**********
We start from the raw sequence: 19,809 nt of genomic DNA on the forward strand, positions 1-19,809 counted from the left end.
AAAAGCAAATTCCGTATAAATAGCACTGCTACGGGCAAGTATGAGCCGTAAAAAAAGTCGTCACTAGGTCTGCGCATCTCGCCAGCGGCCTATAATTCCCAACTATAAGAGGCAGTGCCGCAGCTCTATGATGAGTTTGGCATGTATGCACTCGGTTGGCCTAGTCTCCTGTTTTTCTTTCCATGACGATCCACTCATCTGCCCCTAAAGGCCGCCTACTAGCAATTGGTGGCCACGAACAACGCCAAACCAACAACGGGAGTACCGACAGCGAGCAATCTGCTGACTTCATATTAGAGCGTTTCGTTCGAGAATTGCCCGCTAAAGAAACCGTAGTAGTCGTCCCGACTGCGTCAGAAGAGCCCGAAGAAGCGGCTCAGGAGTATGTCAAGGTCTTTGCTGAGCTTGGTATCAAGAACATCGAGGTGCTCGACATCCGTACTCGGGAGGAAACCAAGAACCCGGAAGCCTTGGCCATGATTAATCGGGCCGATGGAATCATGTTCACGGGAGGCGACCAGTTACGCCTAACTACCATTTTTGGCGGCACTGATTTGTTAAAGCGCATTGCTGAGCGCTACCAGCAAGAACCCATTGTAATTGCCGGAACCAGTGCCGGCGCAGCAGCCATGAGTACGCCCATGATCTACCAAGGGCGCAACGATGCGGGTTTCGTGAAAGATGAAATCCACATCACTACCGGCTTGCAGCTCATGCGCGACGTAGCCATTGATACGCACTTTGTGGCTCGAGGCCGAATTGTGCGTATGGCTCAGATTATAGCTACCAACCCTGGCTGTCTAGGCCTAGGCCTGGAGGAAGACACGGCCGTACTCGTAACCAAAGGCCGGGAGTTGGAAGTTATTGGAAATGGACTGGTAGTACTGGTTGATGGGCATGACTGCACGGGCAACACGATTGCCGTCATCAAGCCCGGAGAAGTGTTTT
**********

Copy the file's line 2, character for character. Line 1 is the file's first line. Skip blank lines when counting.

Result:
AAAAGCAAATTCCGTATAAATAGCACTGCTACGGGCAAGTATGAGCCGTAAAAAAAGTCGTCACTAGGTCTGCGCATCTCGCCAGCGGCCTATAATTCCCAACTATAAGAGGCAGTGCCGCAGCTCTATGATGAGTTTGGCATGTATGCACTCGGTTGGCCTAGTCTCCTGTTTTTCTTTCCATGACGATCCACTCATCTGCCCCTAAAGGCCGCCTACTAGCAATTGGTGGCCACGAACAACGCCAAACCAACAACGGGAGTACCGACAGCGAGCAATCTGCTGACTTCATATTAGAGCGTTTCGTTCGAGAATTGCCCGCTAAAGAAACCGTAGTAGTCGTCCCGACTGCGTCAGAAGAGCCCGAAGAAGCGGCTCAGGAGTATGTCAAGGTCTTTGCTGAGCTTGGTATCAAGAACATCGAGGTGCTCGACATCCGTACTCGGGAGGAAACCAAGAACCCGGAAGCCTTGGCCATGATTAATCGGGCCGATGGAATCATGTTCACGGGAGGCGACCAGTTACGCCTAACTACCATTTTTGGCGGCACTGATTTGTTAAAGCGCATTGCTGAGCGCTACCAGCAAGAACCCATTGTAATTGCCGGAACCAGTGCCGGCGCAGCAGCCATGAGTACGCCCATGATCTACCAAGGGCGCAACGATGCGGGTTTCGTGAAAGATGAAATCCACATCACTACCGGCTTGCAGCTCATGCGCGACGTAGCCATTGATACGCACTTTGTGGCTCGAGGCCGAATTGTGCGTATGGCTCAGATTATAGCTACCAACCCTGGCTGTCTAGGCCTAGGCCTGGAGGAAGACACGGCCGTACTCGTAACCAAAGGCCGGGAGTTGGAAGTTATTGGAAATGGACTGGTAGTACTGGTTGATGGGCATGACTGCACGGGCAACACGATTGCCGTCATCAAGCCCGGAGAAGTGTTTT